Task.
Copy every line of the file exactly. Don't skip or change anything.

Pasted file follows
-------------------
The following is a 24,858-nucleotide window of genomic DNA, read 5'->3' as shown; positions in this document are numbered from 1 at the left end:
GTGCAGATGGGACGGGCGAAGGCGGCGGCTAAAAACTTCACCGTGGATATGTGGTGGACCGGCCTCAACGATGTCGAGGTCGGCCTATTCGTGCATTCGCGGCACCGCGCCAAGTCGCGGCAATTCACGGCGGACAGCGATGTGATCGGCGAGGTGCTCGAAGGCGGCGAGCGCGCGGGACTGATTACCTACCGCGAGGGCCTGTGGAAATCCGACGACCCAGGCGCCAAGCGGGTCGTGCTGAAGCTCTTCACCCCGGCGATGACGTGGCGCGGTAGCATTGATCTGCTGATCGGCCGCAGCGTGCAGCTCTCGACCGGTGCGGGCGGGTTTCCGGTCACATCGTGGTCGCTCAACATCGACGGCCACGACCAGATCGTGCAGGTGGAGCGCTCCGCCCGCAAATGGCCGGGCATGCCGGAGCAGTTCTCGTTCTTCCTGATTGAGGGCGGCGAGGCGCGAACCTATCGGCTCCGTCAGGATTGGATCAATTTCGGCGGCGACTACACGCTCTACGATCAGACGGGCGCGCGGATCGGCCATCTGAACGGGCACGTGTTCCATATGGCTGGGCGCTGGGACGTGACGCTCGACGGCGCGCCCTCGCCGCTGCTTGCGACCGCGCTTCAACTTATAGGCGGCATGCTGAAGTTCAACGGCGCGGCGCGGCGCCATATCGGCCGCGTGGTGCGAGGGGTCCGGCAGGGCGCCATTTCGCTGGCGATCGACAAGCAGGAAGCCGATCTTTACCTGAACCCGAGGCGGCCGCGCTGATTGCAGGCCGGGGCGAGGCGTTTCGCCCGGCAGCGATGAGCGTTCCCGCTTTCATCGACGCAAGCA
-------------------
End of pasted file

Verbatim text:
The following is a 24,858-nucleotide window of genomic DNA, read 5'->3' as shown; positions in this document are numbered from 1 at the left end:
GTGCAGATGGGACGGGCGAAGGCGGCGGCTAAAAACTTCACCGTGGATATGTGGTGGACCGGCCTCAACGATGTCGAGGTCGGCCTATTCGTGCATTCGCGGCACCGCGCCAAGTCGCGGCAATTCACGGCGGACAGCGATGTGATCGGCGAGGTGCTCGAAGGCGGCGAGCGCGCGGGACTGATTACCTACCGCGAGGGCCTGTGGAAATCCGACGACCCAGGCGCCAAGCGGGTCGTGCTGAAGCTCTTCACCCCGGCGATGACGTGGCGCGGTAGCATTGATCTGCTGATCGGCCGCAGCGTGCAGCTCTCGACCGGTGCGGGCGGGTTTCCGGTCACATCGTGGTCGCTCAACATCGACGGCCACGACCAGATCGTGCAGGTGGAGCGCTCCGCCCGCAAATGGCCGGGCATGCCGGAGCAGTTCTCGTTCTTCCTGATTGAGGGCGGCGAGGCGCGAACCTATCGGCTCCGTCAGGATTGGATCAATTTCGGCGGCGACTACACGCTCTACGATCAGACGGGCGCGCGGATCGGCCATCTGAACGGGCACGTGTTCCATATGGCTGGGCGCTGGGACGTGACGCTCGACGGCGCGCCCTCGCCGCTGCTTGCGACCGCGCTTCAACTTATAGGCGGCATGCTGAAGTTCAACGGCGCGGCGCGGCGCCATATCGGCCGCGTGGTGCGAGGGGTCCGGCAGGGCGCCATTTCGCTGGCGATCGACAAGCAGGAAGCCGATCTTTACCTGAACCCGAGGCGGCCGCGCTGATTGCAGGCCGGGGCGAGGCGTTTCGCCCGGCAGCGATGAGCGTTCCCGCTTTCATCGACGCAAGCA